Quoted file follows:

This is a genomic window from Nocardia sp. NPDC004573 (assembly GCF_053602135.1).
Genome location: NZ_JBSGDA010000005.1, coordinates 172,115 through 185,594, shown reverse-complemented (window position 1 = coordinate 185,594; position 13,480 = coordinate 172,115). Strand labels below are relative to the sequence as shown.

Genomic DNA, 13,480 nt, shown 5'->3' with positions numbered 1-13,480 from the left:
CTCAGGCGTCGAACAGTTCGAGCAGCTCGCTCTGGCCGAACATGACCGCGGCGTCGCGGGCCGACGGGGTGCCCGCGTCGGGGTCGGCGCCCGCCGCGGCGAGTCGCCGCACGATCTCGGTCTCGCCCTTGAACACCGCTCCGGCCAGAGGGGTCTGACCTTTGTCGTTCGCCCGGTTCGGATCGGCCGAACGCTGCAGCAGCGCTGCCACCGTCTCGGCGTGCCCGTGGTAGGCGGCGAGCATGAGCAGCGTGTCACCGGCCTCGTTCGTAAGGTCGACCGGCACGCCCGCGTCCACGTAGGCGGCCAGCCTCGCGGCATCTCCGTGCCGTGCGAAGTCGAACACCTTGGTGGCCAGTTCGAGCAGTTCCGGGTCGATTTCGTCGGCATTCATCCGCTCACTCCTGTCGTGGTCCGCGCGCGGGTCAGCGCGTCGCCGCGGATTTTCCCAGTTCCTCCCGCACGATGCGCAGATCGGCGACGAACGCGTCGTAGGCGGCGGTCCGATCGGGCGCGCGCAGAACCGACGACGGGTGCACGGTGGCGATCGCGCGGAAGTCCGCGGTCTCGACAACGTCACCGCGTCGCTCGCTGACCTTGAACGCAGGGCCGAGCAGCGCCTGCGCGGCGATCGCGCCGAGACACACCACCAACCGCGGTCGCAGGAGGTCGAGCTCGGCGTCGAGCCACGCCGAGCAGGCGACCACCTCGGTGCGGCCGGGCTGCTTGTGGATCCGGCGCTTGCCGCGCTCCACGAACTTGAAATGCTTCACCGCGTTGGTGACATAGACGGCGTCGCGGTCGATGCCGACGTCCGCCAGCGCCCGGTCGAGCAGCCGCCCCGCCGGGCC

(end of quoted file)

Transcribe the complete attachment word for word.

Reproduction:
This is a genomic window from Nocardia sp. NPDC004573 (assembly GCF_053602135.1).
Genome location: NZ_JBSGDA010000005.1, coordinates 172,115 through 185,594, shown reverse-complemented (window position 1 = coordinate 185,594; position 13,480 = coordinate 172,115). Strand labels below are relative to the sequence as shown.

Genomic DNA, 13,480 nt, shown 5'->3' with positions numbered 1-13,480 from the left:
CTCAGGCGTCGAACAGTTCGAGCAGCTCGCTCTGGCCGAACATGACCGCGGCGTCGCGGGCCGACGGGGTGCCCGCGTCGGGGTCGGCGCCCGCCGCGGCGAGTCGCCGCACGATCTCGGTCTCGCCCTTGAACACCGCTCCGGCCAGAGGGGTCTGACCTTTGTCGTTCGCCCGGTTCGGATCGGCCGAACGCTGCAGCAGCGCTGCCACCGTCTCGGCGTGCCCGTGGTAGGCGGCGAGCATGAGCAGCGTGTCACCGGCCTCGTTCGTAAGGTCGACCGGCACGCCCGCGTCCACGTAGGCGGCCAGCCTCGCGGCATCTCCGTGCCGTGCGAAGTCGAACACCTTGGTGGCCAGTTCGAGCAGTTCCGGGTCGATTTCGTCGGCATTCATCCGCTCACTCCTGTCGTGGTCCGCGCGCGGGTCAGCGCGTCGCCGCGGATTTTCCCAGTTCCTCCCGCACGATGCGCAGATCGGCGACGAACGCGTCGTAGGCGGCGGTCCGATCGGGCGCGCGCAGAACCGACGACGGGTGCACGGTGGCGATCGCGCGGAAGTCCGCGGTCTCGACAACGTCACCGCGTCGCTCGCTGACCTTGAACGCAGGGCCGAGCAGCGCCTGCGCGGCGATCGCGCCGAGACACACCACCAACCGCGGTCGCAGGAGGTCGAGCTCGGCGTCGAGCCACGCCGAGCAGGCGACCACCTCGGTGCGGCCGGGCTGCTTGTGGATCCGGCGCTTGCCGCGCTCCACGAACTTGAAATGCTTCACCGCGTTGGTGACATAGACGGCGTCGCGGTCGATGCCGACGTCCGCCAGCGCCCGGTCGAGCAGCCGCCCCGCCGGGCC